Guinea pig allergies: when cute cavies make you itch

Guinea pigs are popular pets and it’s easy to see why. They are adorably cute. Not exactly low-maintenance though. That’s definitely a myth. And not inexpensive pets. I can tell you that from personal experience with exotic animal vet bills. Guinea pig allergies aren’t uncommon either. And unfortunately that is something I also have personal experience with.

If you are considering guinea pigs for pets (you should!) and have allergies in the family, here are some tips on symptoms to look out for and how to minimise them.

Black, white and tan tri colour guinea pig eating parsley with text "Guinea Pig Allergy, When cute cavies make you itch".

*Disclosure: This post contains affiliate links. We may be paid a commission if you use these links to make a purchase. As an Amazon Associate we earn from qualifying purchases.

Is it the hay or the guinea pigs?

We have 3 adorable guinea pig family members. As soon as go near the cage to feed them in the morning, they start to wheek and I start to sneeze. I also get itchy eyes. At first I thought I was reacting to their hay.

About 80% of a guinea pig’s diet is fresh hay, and they need a constant supply. It’s important for them not only for the fibre, but also to chew to keep their constantly growing teeth under control.

We buy a half bale of hay from our local fodder shop, usually oaten or meadow hay. With quite a severe grass allergy, I am sure that the guinea pig hay causes my hay fever type symptoms. When I mentioned this to an allergist, he also mentioned that it could be mould? Hay that has been stored when damp can easily start to get mouldy. And even hay that has been sitting in the cage all week can grow mould too.

I’ll be off to the allergist soon for skin prick testing to get to the bottom of a few allergies, so I’ll know more then. But even if the hay is giving me grief, I am pretty sure that I am allergic to the guinea pigs themselves too.

UPDATE: I’ve had my skin prick testing and confirmed that yes, I am allergic to guinea pigs. As well as all of the grasses they tested, so that means hay. My allergist suggested rehoming our guinea pigs, but I’m sticking to the suggestions I’ve written about in this post to minimise my symptoms. And I’ll be starting immunotherapy for a host of aero-allergens in the new year.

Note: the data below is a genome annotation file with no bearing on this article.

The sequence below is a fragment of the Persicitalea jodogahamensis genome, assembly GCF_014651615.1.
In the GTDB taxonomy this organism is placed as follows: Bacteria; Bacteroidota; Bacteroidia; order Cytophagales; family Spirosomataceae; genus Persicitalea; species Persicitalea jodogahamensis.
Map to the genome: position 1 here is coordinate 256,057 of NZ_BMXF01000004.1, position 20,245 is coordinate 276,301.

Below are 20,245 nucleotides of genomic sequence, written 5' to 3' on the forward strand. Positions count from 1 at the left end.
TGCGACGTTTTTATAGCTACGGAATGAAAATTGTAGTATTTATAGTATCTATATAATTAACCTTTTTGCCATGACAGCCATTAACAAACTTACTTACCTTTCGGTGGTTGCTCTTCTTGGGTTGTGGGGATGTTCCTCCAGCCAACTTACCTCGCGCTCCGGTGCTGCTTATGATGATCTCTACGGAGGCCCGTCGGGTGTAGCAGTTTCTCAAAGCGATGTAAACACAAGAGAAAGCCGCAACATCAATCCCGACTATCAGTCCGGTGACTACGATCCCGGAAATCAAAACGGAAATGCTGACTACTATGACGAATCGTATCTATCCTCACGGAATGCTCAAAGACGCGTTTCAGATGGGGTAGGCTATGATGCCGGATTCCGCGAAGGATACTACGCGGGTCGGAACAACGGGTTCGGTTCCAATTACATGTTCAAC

Close up of brown and white guinea pig eating a dandelion flower with a background of hay, with text "Guinea Pig Allergies - Is it the Guinea Pigs or their hay?"

Symptoms of guinea pig allergy

Unlike allergies to some other animals, people who are allergic to guinea pigs don’t react to the hair or dander. The proteins in the guinea pig saliva and urine are usually to blame.

If you are allergic to guinea pigs, you might experience anything from mild to more serious symptoms, including:

  • itchy, watery eyes;
  • sneezing;
  • itchy skin rash (hives);
  • wheezing or shortness of breath.

Severe allergies to guinea pigs have been reported, including swelling of the the airway and difficulty breathing (and potentially anaphylaxis).1

Other allergic problems can include worsening of asthma, allergic conjunctivitis (eye inflammation) and worsening eczema.

The reason I suspect that I am allergic to the guinea pigs and not just their hay is that I break out in itchy hives if I hold them against my bare skin. Particularly where their cute little feet touch, which would be explained by the saliva/urine. I am tempted to get one of these signs!*

Coping with guinea pig allergies

Our guinea pigs are part of the family. They are loved by all of us, especially the kids. In our family, a pet is for life unless something drastic happens. So we are not keen to find a new home for our furry friends.